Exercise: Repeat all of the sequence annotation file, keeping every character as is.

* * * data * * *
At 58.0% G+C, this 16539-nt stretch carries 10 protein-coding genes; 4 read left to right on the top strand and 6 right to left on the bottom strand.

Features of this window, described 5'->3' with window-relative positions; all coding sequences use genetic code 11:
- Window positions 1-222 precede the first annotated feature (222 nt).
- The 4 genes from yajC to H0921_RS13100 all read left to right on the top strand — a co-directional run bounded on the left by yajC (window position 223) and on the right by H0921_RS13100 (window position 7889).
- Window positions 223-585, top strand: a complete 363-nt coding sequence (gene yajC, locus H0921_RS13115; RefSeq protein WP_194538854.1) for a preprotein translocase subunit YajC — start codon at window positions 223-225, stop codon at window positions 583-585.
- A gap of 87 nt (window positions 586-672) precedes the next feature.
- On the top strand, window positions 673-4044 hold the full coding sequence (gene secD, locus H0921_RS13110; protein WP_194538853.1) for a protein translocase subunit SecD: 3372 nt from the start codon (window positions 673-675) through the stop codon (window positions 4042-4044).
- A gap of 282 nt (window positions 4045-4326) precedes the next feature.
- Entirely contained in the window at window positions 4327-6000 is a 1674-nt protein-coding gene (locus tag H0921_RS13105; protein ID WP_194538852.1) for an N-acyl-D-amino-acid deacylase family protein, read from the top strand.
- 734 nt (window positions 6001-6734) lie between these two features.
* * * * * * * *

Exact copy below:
At 58.0% G+C, this 16539-nt stretch carries 10 protein-coding genes; 4 read left to right on the top strand and 6 right to left on the bottom strand.

Features of this window, described 5'->3' with window-relative positions; all coding sequences use genetic code 11:
- Window positions 1-222 precede the first annotated feature (222 nt).
- The 4 genes from yajC to H0921_RS13100 all read left to right on the top strand — a co-directional run bounded on the left by yajC (window position 223) and on the right by H0921_RS13100 (window position 7889).
- Window positions 223-585, top strand: a complete 363-nt coding sequence (gene yajC, locus H0921_RS13115; RefSeq protein WP_194538854.1) for a preprotein translocase subunit YajC — start codon at window positions 223-225, stop codon at window positions 583-585.
- A gap of 87 nt (window positions 586-672) precedes the next feature.
- On the top strand, window positions 673-4044 hold the full coding sequence (gene secD, locus H0921_RS13110; protein WP_194538853.1) for a protein translocase subunit SecD: 3372 nt from the start codon (window positions 673-675) through the stop codon (window positions 4042-4044).
- A gap of 282 nt (window positions 4045-4326) precedes the next feature.
- Entirely contained in the window at window positions 4327-6000 is a 1674-nt protein-coding gene (locus tag H0921_RS13105; protein ID WP_194538852.1) for an N-acyl-D-amino-acid deacylase family protein, read from the top strand.
- 734 nt (window positions 6001-6734) lie between these two features.